Although most of the hike is spent below 2,000m, the top of the Abra Malaga Pass is over 4,300m above sea level, so this is technically a high-altitude hike.
However, if you do encounter any of these symptoms, a rapid decent to the Sacred Valley for a day or two to recover and acclimatise will make the entire experience much more comfortable and enjoyable.
Because your proclivity to altitude sickness cannot be predicted given your age, fitness, gender or any other known trait, everyone should be made aware of the risks associated.
Make sure to educate yourself properly on the topic, but, briefly, it is important for you to stay hydrated, to avoid alcohol and drugs of any kind (including sleeping pills) and to consult a doctor if you feel anxious to take extra precautions.
What gear do I need for the Inca Jungle Trek?
The packing list for the Inca Jungle Trek is almost identical to that of the Classic Inca Trail hiking list.
Make sure to check out what our recommendations are to ensure that you are well prepared and don’t have to spend your first day in Cusco looking around frantically for bits of gear.
The main difference between the packing list for the Classic Inca Trek is that, unlike that trail, you won't need a sleeping bag, thermal mat and blankets for the Inca Jungle Trek. This is because you will spend your nights in hostels or hotels instead of in campsites.
Do I need to train for the Inca Jungle Trek?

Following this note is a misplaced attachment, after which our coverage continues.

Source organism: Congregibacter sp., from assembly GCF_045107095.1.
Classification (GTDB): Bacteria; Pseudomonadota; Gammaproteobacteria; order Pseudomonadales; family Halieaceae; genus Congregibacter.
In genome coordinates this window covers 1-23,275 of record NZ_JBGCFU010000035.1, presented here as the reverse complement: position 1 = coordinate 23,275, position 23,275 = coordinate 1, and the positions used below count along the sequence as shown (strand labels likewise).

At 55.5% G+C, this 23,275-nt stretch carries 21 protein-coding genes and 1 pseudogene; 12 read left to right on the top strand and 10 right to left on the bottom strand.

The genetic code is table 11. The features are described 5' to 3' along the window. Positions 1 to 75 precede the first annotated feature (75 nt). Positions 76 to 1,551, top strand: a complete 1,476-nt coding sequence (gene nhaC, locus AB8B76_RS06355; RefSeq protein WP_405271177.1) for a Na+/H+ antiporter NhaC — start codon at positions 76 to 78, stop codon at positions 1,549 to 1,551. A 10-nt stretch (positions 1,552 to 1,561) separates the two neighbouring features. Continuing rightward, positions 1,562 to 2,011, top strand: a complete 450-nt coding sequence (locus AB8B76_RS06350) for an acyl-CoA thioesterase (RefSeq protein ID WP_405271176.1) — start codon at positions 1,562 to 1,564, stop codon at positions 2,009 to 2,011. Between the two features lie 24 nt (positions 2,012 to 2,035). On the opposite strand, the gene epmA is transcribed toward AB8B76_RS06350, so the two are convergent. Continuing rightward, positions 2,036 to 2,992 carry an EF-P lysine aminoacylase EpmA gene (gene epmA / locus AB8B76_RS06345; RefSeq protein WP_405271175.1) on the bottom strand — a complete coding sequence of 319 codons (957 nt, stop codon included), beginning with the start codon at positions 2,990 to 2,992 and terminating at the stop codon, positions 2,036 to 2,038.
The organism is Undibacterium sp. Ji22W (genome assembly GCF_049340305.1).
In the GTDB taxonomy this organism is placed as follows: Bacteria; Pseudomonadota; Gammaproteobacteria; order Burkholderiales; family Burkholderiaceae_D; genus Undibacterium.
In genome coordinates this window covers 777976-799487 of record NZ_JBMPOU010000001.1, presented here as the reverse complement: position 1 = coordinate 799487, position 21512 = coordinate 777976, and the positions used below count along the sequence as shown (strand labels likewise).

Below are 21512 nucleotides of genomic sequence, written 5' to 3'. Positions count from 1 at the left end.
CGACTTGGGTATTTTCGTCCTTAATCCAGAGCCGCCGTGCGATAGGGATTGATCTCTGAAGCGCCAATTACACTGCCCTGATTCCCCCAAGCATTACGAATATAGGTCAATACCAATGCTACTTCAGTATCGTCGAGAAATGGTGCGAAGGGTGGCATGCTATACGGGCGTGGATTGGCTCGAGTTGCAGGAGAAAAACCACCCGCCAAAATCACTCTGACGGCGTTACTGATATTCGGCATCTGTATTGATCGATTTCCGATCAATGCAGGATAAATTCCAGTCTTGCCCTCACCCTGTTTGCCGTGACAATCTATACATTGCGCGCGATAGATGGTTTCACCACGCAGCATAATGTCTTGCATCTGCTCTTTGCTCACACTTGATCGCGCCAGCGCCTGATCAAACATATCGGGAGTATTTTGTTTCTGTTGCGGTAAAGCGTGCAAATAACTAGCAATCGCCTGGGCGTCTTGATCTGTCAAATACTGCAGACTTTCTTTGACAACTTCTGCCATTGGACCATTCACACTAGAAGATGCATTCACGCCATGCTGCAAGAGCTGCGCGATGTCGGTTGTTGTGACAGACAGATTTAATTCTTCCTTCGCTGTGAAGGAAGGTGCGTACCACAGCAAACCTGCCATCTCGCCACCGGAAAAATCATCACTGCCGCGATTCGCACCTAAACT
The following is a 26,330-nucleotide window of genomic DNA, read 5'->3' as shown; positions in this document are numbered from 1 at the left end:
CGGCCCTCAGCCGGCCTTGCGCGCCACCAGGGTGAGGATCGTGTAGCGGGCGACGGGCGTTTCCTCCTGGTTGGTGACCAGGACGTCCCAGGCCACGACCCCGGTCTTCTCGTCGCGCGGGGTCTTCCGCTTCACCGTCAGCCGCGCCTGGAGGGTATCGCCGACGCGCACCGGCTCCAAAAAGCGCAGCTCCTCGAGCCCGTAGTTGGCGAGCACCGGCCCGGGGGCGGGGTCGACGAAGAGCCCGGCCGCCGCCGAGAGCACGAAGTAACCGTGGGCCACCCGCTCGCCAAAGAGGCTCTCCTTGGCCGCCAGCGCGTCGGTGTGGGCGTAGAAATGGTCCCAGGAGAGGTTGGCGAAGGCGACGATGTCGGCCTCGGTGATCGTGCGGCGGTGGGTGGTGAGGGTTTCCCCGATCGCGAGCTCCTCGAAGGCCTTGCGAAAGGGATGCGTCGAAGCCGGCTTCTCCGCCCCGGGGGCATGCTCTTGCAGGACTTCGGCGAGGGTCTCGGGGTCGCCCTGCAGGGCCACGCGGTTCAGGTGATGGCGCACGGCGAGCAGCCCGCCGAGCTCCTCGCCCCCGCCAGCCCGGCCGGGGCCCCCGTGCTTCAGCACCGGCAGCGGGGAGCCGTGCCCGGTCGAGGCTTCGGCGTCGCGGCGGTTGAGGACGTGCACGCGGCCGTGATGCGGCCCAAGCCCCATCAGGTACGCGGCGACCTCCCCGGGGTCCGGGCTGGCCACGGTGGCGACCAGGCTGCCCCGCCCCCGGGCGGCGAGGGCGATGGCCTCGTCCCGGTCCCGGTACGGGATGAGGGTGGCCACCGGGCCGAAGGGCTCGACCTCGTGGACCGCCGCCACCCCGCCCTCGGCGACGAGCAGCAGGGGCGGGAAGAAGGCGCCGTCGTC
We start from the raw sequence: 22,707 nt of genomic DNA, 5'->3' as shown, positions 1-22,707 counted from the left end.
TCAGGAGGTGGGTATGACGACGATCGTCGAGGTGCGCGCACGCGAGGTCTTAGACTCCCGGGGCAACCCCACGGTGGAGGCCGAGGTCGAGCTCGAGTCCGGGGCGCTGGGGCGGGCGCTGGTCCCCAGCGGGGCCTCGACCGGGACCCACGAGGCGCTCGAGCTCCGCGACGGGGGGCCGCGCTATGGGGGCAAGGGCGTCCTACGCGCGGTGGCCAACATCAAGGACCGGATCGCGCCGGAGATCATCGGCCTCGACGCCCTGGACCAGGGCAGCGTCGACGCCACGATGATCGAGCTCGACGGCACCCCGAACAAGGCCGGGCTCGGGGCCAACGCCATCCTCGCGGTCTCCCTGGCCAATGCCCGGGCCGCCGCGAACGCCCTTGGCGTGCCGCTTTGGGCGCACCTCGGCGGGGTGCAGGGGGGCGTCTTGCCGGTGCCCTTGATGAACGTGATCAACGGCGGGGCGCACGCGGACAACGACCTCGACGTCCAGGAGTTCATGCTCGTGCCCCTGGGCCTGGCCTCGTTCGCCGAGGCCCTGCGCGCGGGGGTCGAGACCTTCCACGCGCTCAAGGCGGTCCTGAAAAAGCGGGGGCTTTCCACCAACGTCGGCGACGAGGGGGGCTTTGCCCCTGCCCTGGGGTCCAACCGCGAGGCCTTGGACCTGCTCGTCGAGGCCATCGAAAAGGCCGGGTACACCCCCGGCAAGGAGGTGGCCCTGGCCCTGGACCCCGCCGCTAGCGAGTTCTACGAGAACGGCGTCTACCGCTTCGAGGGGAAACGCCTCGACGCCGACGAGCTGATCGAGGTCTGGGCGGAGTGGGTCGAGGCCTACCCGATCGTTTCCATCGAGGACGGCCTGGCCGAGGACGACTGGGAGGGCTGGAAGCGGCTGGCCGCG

The Inca Jungle trek is jam-packed with adrenaline-inducing, high-energy activities, so you have to at least be young at heart to enjoy it.
That being said, the physical endeavour is not particularly strenuous, so you should be able to complete the expedition with a reasonable level of fitness.
To get in shape for your hike to Machu Picchu, aerobic exercise at the gym is a great way to improve your cardiovascular strength – cycling, swimming, running or rowing are all good ways to get your heart rate up.
It is also a good idea to improve the strength of your leg muscles by doing squats and lunges.
Finally, the best way to prepare for the Inca Jungle Trek is to do one or two day-long hikes in your home country – this will give your muscles an idea of what they’re up against and it will give you an opportunity to break in your hiking shoes.
How much does the Inca Jungle Trek cost?
To judge whether you are getting your money’s worth on the tour, make sure to check what exactly is included in your tour package.
The cheapest tour operators can cost as low as $225 per person anywhere up to $700 per person for the most luxurious options.
The cheaper options generally account for any transport during the trek, 3 nights of (low-comfort) accommodation during the trek, cycling equipment and an entrance ticket to Machu Picchu.
The higher the price escalates, the better quality the gear and overnight spots become, and zip-lining, river-rafting and climbing Huayna Picchu can also be included.
All-inclusive tours in are also available from about $1000 to $1500, and these would also account for your airport transfers, accommodation in Cusco before and after the trek, as well as all the other extra cost activities detailed above.
If you have extra cash to spend on the trip, we highly recommend spending the money on these tours, as they minimize a lot of the stress of last-minute organising, and guarantee safe gear throughout.
Do you recommend reading any guidebooks before going on the Inca Jungle Trek?
Absolutely. The Peru Travel Guide by the Lonely Planet is one of the most detailed, yet easy to digest guide to the Peruvian Andes and has most of the treks and routes in it.